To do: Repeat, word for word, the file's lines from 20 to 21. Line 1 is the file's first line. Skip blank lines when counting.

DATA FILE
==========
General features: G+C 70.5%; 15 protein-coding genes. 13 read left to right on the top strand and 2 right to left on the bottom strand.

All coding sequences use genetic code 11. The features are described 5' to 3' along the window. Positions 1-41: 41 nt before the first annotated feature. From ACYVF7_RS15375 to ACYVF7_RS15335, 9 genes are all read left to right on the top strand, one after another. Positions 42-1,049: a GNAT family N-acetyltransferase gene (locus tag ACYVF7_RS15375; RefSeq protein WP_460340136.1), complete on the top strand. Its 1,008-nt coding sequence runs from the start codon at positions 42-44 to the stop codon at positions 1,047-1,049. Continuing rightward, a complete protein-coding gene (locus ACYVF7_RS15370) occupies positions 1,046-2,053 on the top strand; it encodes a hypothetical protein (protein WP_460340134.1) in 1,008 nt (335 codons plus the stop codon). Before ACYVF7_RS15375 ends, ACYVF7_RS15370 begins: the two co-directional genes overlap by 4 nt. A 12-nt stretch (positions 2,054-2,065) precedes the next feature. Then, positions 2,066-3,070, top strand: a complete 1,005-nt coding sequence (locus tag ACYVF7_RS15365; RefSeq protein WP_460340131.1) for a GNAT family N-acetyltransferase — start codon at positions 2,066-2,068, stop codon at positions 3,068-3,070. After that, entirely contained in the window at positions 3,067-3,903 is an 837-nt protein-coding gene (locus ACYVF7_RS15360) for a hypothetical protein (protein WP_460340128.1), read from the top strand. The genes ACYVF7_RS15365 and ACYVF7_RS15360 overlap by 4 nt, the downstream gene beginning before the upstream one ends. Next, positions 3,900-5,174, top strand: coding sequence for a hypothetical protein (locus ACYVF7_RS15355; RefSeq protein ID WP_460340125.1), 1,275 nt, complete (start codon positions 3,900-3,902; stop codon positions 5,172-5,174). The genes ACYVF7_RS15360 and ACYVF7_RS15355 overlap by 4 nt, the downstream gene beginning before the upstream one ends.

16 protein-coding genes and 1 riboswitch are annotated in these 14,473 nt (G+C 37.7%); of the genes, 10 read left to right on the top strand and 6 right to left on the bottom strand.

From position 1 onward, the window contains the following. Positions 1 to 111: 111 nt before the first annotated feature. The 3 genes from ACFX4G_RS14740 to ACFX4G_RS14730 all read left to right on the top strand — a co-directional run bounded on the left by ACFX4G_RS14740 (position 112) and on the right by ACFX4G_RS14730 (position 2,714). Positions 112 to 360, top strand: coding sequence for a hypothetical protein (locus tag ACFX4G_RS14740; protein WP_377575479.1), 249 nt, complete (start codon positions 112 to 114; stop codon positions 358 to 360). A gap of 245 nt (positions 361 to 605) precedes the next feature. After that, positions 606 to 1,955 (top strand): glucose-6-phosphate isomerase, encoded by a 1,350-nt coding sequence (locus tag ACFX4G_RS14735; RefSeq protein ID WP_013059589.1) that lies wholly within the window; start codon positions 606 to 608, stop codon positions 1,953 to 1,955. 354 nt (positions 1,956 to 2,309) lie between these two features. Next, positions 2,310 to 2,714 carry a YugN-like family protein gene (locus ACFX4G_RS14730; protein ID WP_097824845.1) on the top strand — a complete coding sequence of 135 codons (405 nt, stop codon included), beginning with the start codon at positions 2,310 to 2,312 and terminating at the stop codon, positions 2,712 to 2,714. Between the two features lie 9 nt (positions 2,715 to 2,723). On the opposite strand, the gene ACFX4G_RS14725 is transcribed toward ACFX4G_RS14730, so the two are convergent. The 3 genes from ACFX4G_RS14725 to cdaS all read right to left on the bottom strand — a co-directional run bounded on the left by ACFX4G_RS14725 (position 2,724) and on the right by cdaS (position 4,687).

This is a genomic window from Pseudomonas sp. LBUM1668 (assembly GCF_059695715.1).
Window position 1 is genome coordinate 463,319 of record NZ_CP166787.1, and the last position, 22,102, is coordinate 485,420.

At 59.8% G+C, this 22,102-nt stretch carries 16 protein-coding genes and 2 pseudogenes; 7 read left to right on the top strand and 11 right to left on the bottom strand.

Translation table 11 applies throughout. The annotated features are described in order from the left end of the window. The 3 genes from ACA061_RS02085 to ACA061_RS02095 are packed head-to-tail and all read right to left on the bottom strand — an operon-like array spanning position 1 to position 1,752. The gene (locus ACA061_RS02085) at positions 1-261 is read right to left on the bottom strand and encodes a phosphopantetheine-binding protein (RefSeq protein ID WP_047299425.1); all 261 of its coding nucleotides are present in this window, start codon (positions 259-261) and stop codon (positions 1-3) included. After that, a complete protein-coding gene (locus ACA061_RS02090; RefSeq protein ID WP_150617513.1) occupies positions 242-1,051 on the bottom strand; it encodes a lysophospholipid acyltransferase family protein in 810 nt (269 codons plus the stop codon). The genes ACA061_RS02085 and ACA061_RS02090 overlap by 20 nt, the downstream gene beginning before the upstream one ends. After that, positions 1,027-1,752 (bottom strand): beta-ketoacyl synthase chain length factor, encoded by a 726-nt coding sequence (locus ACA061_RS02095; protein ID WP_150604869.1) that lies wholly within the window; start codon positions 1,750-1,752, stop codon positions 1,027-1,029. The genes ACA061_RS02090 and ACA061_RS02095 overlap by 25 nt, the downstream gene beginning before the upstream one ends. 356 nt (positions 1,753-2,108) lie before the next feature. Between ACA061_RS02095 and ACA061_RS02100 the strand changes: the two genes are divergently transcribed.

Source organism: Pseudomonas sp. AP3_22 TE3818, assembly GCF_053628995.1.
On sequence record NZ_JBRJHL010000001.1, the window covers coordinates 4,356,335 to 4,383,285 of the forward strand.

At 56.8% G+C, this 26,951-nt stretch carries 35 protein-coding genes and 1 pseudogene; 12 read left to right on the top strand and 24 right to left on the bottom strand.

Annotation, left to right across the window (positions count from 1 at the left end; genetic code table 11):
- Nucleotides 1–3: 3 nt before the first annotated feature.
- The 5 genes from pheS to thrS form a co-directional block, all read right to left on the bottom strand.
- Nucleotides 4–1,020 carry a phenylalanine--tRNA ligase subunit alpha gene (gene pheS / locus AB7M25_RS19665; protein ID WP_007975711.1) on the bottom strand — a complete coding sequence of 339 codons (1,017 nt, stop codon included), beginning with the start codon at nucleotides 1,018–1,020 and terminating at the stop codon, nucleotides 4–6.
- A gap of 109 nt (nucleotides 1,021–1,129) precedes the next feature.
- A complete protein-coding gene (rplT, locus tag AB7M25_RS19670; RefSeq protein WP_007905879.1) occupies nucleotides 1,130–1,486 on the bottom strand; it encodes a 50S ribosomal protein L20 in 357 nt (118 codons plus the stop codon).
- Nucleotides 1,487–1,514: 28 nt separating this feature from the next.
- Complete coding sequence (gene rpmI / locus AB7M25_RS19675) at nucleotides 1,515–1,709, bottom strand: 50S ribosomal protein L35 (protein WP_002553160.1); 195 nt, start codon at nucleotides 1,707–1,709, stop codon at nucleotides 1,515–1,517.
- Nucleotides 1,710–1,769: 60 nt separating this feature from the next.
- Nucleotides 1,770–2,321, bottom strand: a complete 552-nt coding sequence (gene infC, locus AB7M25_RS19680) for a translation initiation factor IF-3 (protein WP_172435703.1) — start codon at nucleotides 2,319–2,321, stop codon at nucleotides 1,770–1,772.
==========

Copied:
- Nucleotides 1,710–1,769: 60 nt separating this feature from the next.
- Nucleotides 1,770–2,321, bottom strand: a complete 552-nt coding sequence (gene infC, locus AB7M25_RS19680) for a translation initiation factor IF-3 (protein WP_172435703.1) — start codon at nucleotides 2,319–2,321, stop codon at nucleotides 1,770–1,772.